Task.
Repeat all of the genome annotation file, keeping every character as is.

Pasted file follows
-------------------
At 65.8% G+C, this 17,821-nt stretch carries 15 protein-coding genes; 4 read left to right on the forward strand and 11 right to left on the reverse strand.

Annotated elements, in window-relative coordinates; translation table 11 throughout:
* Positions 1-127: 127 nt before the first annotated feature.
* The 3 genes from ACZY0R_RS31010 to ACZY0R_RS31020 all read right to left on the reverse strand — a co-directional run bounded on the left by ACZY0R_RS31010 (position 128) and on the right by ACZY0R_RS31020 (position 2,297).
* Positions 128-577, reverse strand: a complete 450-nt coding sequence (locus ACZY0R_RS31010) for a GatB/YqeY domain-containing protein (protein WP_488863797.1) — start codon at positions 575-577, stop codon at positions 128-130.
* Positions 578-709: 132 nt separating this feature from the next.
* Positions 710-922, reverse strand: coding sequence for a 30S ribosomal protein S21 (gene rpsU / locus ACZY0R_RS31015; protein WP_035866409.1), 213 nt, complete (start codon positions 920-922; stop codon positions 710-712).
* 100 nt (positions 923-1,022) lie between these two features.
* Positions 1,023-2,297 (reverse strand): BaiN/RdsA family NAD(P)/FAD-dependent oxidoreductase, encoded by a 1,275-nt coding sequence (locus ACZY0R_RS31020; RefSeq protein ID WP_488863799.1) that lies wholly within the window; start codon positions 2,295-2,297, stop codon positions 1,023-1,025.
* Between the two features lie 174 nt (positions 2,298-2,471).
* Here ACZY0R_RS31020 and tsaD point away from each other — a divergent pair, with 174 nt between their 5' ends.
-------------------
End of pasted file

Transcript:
At 65.8% G+C, this 17,821-nt stretch carries 15 protein-coding genes; 4 read left to right on the forward strand and 11 right to left on the reverse strand.

Annotated elements, in window-relative coordinates; translation table 11 throughout:
* Positions 1-127: 127 nt before the first annotated feature.
* The 3 genes from ACZY0R_RS31010 to ACZY0R_RS31020 all read right to left on the reverse strand — a co-directional run bounded on the left by ACZY0R_RS31010 (position 128) and on the right by ACZY0R_RS31020 (position 2,297).
* Positions 128-577, reverse strand: a complete 450-nt coding sequence (locus ACZY0R_RS31010) for a GatB/YqeY domain-containing protein (protein WP_488863797.1) — start codon at positions 575-577, stop codon at positions 128-130.
* Positions 578-709: 132 nt separating this feature from the next.
* Positions 710-922, reverse strand: coding sequence for a 30S ribosomal protein S21 (gene rpsU / locus ACZY0R_RS31015; protein WP_035866409.1), 213 nt, complete (start codon positions 920-922; stop codon positions 710-712).
* 100 nt (positions 923-1,022) lie between these two features.
* Positions 1,023-2,297 (reverse strand): BaiN/RdsA family NAD(P)/FAD-dependent oxidoreductase, encoded by a 1,275-nt coding sequence (locus ACZY0R_RS31020; RefSeq protein ID WP_488863799.1) that lies wholly within the window; start codon positions 2,295-2,297, stop codon positions 1,023-1,025.
* Between the two features lie 174 nt (positions 2,298-2,471).
* Here ACZY0R_RS31020 and tsaD point away from each other — a divergent pair, with 174 nt between their 5' ends.